Even though Germany has no shortage of recycling systems, which exist for e-waste, batteries, plastics and even for solar power arrays, the government's environmental advisory council (SRU) in a 2020 report found that the country still uses way too many resources, consuming twice as much per capita as the worldwide average. But a clear national or European commitment to reduce material flows of low-carbon equipment or retain resources in the economic cycle in the first place so far remain lacking, the SRU said, calling for a more circular approach to input factors of production spanning the entire life cycle.
Renewable power installations and circularity concepts of the energy transition have so far " received inadequate attention only," Germany's environment agency UBA told Clean Energy Wire. The UBA said improving research across Europe on how to cope with and utilise the growing pile of energy transition leftovers will be necessary quickly, adding that expanding the running time of installations and also establishing second-life concepts for solar panels or batteries would be other options to reduce pressure on recycling mechanisms.
The German economy ministry (BMWi) has sought to address the so far underdeveloped role of recycling and "urban mining" for its renewable energy plans, making it one of the three pillars of its 2020 resource strategy. The ministry has vowed to reduce the squandering of valuable materials through research projects and foster dialogue in the industry that could also alleviate import reliance. According to the European Union's 2020 Circular Economy Action Plan, developing a truly circular economy would have to be "one of the main blocks" of the European Green Deal and a prerequisite for achieving climate-neutrality. But while the EU plan includes a chapter on e-car batteries – with its latest directive on this key mobility technology dating from 2006, when the currently dominant lithium-ion batteries weren't even widespread – it largely focuses on consumer waste like electronic devices and plastics.
For NGO PowerShift, Germany is punching below its weight in establishing better circularity standards for low-carbon technologies. "The country certainly is no frontrunner when it comes to supporting a more circular approach at the EU level," the NGO's resource expert Michael Reckordt said. The resource strategy would still come with a clear focus on securing access to primary resources. "It doesn't really make great strides in terms of supporting a circular economy approach," whereas ecological or social aspects only play minor roles and are not backed by any concrete measures, Reckordt argued. Much greater coercion and incentives for the production and recycling industries would be necessary to get things moving. Peter Kurth, head of the recycling industry association BDE, summarised his industry's discontent after the government's green stimulus package in the wake of the pandemic in mid-2020 was revealed to entirely bypass recycling: "They are spending 130 billion euros and are not even considering the potential of the recycling industry at all. This is more than disappointing."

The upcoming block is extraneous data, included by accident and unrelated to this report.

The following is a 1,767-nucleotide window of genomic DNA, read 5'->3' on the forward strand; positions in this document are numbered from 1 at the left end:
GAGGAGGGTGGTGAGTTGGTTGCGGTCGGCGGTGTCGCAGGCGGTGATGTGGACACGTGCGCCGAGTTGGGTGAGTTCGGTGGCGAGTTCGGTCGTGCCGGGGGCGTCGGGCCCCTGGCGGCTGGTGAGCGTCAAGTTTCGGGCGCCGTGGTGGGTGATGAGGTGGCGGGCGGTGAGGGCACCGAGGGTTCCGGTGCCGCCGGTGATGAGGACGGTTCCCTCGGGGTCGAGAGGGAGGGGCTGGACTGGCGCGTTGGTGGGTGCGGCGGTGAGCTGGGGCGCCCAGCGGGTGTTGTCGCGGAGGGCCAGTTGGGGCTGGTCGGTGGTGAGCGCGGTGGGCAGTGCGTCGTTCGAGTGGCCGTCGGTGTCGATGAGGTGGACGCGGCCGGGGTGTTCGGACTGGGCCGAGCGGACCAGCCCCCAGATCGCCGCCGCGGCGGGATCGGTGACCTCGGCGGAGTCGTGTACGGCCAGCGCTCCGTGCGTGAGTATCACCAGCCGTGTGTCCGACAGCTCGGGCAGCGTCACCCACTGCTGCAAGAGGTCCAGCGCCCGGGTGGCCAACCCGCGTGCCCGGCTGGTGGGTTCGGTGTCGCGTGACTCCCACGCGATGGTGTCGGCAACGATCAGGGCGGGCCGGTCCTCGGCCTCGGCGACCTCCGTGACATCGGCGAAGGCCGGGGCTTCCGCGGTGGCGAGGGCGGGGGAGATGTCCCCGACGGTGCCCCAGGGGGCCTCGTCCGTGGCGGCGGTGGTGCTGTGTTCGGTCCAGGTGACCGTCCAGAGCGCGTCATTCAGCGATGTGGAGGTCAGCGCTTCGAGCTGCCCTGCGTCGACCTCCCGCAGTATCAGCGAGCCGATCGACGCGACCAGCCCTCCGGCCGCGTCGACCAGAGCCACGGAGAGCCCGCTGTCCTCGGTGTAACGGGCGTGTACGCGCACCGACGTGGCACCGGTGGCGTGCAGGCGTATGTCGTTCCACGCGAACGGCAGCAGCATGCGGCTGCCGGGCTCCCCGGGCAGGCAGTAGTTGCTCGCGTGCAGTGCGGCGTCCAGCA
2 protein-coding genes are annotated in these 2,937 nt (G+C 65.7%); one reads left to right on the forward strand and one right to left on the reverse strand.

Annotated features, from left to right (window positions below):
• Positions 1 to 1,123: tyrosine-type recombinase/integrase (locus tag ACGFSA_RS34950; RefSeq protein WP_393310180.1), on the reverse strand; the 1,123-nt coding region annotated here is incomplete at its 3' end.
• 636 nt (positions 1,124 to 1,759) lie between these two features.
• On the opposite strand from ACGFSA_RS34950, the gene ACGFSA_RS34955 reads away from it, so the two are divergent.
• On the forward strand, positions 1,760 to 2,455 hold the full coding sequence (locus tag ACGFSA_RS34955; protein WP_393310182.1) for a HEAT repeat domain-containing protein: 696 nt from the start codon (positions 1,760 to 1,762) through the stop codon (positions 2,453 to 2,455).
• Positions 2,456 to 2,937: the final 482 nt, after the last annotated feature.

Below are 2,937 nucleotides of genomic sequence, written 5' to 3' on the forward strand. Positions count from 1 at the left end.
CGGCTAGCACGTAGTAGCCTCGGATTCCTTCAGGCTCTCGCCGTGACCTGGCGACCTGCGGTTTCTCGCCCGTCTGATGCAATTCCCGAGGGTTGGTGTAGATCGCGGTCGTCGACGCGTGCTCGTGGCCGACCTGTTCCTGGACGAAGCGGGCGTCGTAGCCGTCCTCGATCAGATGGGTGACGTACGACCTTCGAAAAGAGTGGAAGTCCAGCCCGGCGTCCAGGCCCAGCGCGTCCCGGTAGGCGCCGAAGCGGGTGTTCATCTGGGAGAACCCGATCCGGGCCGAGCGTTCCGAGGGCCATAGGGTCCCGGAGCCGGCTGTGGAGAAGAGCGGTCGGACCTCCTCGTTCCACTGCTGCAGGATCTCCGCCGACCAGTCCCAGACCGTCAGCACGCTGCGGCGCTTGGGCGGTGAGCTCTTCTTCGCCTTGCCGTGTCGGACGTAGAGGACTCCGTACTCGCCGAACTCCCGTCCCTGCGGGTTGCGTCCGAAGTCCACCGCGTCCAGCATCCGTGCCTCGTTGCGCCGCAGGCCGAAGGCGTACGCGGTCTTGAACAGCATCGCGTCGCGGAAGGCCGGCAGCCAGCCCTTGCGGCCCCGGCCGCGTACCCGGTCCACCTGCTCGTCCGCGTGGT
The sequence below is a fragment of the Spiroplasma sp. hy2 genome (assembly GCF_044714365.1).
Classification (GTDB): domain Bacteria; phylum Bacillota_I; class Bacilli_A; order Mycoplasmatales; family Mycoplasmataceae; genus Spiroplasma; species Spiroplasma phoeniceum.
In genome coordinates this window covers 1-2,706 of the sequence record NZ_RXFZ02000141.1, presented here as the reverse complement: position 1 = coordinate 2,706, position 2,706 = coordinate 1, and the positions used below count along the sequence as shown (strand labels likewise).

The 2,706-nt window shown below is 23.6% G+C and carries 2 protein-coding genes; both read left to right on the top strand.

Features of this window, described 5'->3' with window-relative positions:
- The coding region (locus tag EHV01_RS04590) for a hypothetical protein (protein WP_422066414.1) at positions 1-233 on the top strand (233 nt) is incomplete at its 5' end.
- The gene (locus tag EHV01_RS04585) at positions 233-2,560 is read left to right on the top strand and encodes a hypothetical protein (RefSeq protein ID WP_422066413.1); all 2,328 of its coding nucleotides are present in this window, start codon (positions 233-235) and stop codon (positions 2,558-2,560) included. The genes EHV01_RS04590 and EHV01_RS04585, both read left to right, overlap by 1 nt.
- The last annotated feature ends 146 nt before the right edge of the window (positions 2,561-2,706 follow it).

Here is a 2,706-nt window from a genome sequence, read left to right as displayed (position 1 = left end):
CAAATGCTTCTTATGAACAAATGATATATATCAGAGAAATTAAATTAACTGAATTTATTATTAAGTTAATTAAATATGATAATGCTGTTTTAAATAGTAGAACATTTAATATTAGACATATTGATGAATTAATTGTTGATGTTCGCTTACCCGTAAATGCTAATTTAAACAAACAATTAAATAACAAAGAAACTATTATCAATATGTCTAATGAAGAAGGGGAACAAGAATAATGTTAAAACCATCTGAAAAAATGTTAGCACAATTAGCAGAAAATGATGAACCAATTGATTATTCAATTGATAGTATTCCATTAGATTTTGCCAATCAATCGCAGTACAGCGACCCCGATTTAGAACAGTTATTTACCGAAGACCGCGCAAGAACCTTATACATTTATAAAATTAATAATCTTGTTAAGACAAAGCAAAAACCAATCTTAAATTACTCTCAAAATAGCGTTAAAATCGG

Market could command its own cleanup
Getting a grip on managing energy transition waste does not have to involve more free-handed government support but rather devising recycling procedures that can compete economically with primary resource exploitation across the board. While establishing greater circularity will ultimately save resources and money, setting up a functioning system in the first place will be costly and require the intensive cooperation of actors along the entire production chain, including mining companies, manufacturers, retailers, consumers and disposal companies that have to rethink every step in the manufacturing process.
"The challenges here are very different depending on the product you look at," said Rainer Buchholz, head of recycling of metals industry group WVM. Batteries, electronic waste and scrapped vehicles would generate Germany's biggest domestic raw material supply. While the most valuable elements are often only used in small amounts in each discarded product, the sheer mass of waste can make meticulous segregation pay off. While casings for solar panels or batteries are relatively easy to recycle, the hard part starts with retrieving the elements within the actual cell or battery, where cost-efficient techniques are emerging but have yet to be rolled out at full scale. Half of all metals excluding iron, for example, are still discarded in Germany as they are difficult to collect, but metal parts would actually be the components most suitable for recycling in electronic waste, according to the WVM.
A functioning European market for recycled materials is needed to bring down costs and procedures to scale, Buchholz said, adding that the market benefit of recycled products could be observed in Germany's car industry, which has spent a lot of effort looking for ways to make combustion engines cleaner. Reducing the energy consumption would be almost impossible nowadays for a final product like a car engine, he said. "So, one option for making cars greener is to tackle energy consumption in production by using recycled materials." This has led to shortages of recycled products despite primary resources being available more cheaply, as carmakers are keen to pay higher prices for second-hand material. "A somewhat odd situation," Buchholz concluded.